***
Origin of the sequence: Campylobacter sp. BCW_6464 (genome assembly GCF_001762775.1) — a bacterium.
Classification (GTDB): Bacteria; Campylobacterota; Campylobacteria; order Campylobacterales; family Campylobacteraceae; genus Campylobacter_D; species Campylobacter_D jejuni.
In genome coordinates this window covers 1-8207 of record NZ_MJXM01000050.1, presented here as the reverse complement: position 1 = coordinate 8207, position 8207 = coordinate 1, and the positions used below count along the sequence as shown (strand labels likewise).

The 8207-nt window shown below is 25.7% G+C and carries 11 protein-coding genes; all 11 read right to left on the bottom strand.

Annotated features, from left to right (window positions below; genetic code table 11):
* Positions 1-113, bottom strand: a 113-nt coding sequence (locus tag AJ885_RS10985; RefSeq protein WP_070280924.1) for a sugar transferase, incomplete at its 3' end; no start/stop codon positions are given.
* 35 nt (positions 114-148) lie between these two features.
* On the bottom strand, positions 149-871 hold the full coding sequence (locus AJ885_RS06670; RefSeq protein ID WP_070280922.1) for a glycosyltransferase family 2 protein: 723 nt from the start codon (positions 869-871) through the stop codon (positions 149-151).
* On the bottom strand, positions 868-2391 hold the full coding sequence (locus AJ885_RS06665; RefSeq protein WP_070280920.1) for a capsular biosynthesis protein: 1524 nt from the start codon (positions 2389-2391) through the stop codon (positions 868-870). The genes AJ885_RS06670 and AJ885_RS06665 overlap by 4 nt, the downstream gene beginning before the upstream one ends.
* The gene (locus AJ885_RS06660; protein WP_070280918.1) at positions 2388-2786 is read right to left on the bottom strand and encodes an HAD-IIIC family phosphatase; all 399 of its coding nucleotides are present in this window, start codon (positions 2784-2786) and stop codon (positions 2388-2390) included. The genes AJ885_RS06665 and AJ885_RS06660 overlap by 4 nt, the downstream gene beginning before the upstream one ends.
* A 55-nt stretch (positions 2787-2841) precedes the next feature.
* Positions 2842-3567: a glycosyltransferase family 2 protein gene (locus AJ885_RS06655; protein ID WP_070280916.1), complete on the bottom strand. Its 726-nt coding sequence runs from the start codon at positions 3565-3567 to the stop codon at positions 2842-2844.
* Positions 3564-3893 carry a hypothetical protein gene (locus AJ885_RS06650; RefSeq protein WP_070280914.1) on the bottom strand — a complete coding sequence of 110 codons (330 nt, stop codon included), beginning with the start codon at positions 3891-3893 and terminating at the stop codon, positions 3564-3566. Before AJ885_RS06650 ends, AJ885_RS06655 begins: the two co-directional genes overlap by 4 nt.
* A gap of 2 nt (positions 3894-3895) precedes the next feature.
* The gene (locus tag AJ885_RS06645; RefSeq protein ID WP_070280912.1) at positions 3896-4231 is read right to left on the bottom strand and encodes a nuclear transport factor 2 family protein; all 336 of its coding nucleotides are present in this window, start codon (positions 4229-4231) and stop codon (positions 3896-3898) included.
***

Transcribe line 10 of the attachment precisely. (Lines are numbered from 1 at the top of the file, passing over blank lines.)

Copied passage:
* The gene (locus AJ885_RS06660; protein WP_070280918.1) at positions 2388-2786 is read right to left on the bottom strand and encodes an HAD-IIIC family phosphatase; all 399 of its coding nucleotides are present in this window, start codon (positions 2784-2786) and stop codon (positions 2388-2390) included. The genes AJ885_RS06665 and AJ885_RS06660 overlap by 4 nt, the downstream gene beginning before the upstream one ends.